Who Is Batman?

[Bat]Man and Superman

These two comic book superheroes, arising within a year of each other from the depths of the Great Depression (Superman in 1938, Batman in 1939), have endured as two of the most universally recognized icons in popular culture, having thrived in all forms of media since their inception to the current day.

Who Is Batman? CONTINUES...

These two comic book superheroes, arising within a year of each other from the depths of the Great Depression (Superman in 1938, Batman in 1939), have endured as two of the most universally recognized icons in popular culture, having thrived in all forms of media since their inception to the current day. They have frequently "teamed up" in a series of World's Finest adventure comics, but they have always been an awkward match. A comparison of the two may help to illuminate that peculiarly mutable quality that has distinguished Batman since his creation.

 

Both are orphans, defined by childhood trauma: in Superman's case, the destruction of his home planet, Krypton (which, as an infant ensconced in a rocket, he didn't actually experience); in Batman's, the brutal murders of his parents before his eyes by a craven mugger. Beyond their similar origins, the pair represents a clear dichotomy in the heroic figure, Batman, the dark yang, to Superman's light yin.

Superman's home is the gleaming Metropolis, bustling and futuristically utopian. Batman haunts decrepit Gotham City, a bleak, Gothic, claustrophobic warren of pitiless gargoyles and dank back alleys. Superman retires to his pristine Fortress of Solitude in the immaculate Arctic to reflect; Batman broods in his eerie, subterranean Batcave. Superman's miraculous powers are generated by the sun; Batman is a creature of the night. Superman's arch foes, such as Lex Luthor and Brainiac, tend to be rational, organized criminals with understandable goals (world domination, generally). Batman goes up against the likes of the Joker and the Scarecrow, psychotic agents of chaos and terror. Superman is a godlike being masquerading as a hapless mortal; Batman is a vulnerable human being who assumes the persona of an inhuman avenging thing. In their civilian identities, Clark Kent (Superman) is a drooling nerd, while Bruce Wayne (Batman) is a suave international playboy.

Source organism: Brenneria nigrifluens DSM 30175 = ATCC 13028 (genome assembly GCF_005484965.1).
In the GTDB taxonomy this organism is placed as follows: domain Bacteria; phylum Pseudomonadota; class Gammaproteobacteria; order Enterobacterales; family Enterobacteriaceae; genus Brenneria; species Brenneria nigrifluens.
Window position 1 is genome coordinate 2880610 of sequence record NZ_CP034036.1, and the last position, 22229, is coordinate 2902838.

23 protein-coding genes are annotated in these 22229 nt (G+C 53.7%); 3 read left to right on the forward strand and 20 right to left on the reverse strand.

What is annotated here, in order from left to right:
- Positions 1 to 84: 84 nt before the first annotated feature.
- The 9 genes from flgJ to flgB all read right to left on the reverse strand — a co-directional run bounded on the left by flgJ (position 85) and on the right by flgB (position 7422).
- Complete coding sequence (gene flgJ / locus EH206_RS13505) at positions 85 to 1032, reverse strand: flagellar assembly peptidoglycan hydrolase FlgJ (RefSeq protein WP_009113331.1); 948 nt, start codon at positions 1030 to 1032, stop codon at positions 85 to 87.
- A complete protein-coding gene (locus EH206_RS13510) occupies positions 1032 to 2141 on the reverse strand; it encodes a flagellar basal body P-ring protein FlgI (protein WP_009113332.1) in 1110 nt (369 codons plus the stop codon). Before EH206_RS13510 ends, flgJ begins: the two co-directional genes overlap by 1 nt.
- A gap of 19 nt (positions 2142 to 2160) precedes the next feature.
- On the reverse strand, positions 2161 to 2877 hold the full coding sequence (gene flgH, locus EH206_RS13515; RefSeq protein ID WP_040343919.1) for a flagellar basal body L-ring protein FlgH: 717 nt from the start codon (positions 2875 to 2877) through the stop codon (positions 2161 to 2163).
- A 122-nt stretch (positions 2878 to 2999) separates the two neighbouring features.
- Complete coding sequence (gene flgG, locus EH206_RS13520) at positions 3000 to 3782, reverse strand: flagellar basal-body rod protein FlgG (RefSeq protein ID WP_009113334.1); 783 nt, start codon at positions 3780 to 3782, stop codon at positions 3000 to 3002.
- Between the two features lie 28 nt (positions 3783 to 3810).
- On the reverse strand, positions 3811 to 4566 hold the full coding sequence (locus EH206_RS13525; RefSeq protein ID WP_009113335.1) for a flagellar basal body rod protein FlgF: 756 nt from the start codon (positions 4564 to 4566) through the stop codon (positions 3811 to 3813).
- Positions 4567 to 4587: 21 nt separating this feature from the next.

But the most important distinction lies in the heroes' motivations: Superman operates out of an altruistic desire to uphold truth, justice, and the American way. Batman is driven by revenge. He is not promoting some abstract value like "goodness." He hates criminals and is driven to punish them.

So, perhaps we can simply say that Superman represents our ideals, Batman our fears. Our ideals don't change much, whatever might be happening in the world. A certain banality is inevitable in the character of Superman, as he evokes the universal values of peace, justice, security-profoundly important concepts, but not sexy ones. The essential immutability of the Superman character is much in evidence today: on television's Smallville, our young hero remains a figure of Rockwellian rectitude, chaste as a schoolgirl. The periodic "bad Clark" episodes, in which Supes's personality is distorted into that of a sneering rebel, are so much fun precisely because we know Superman would never really act that way. It was the red Kryptonite's fault! Superman is ultimately about protecting the status quo. He is the mythic receptacle of our most dearly prized virtues, which derive much of their strength from the very fact that they are constant.

 

But our fears...our fears are different. They are private, reactive. They evolve. We need a flexible myth that can confront both the monster under the bed and the complex anxieties that come with adulthood, and Batman, that most morbidly conceived of long-underwear heroes, has fit the bill for nearly seventy years. We love Superman. We need Batman.

 
 

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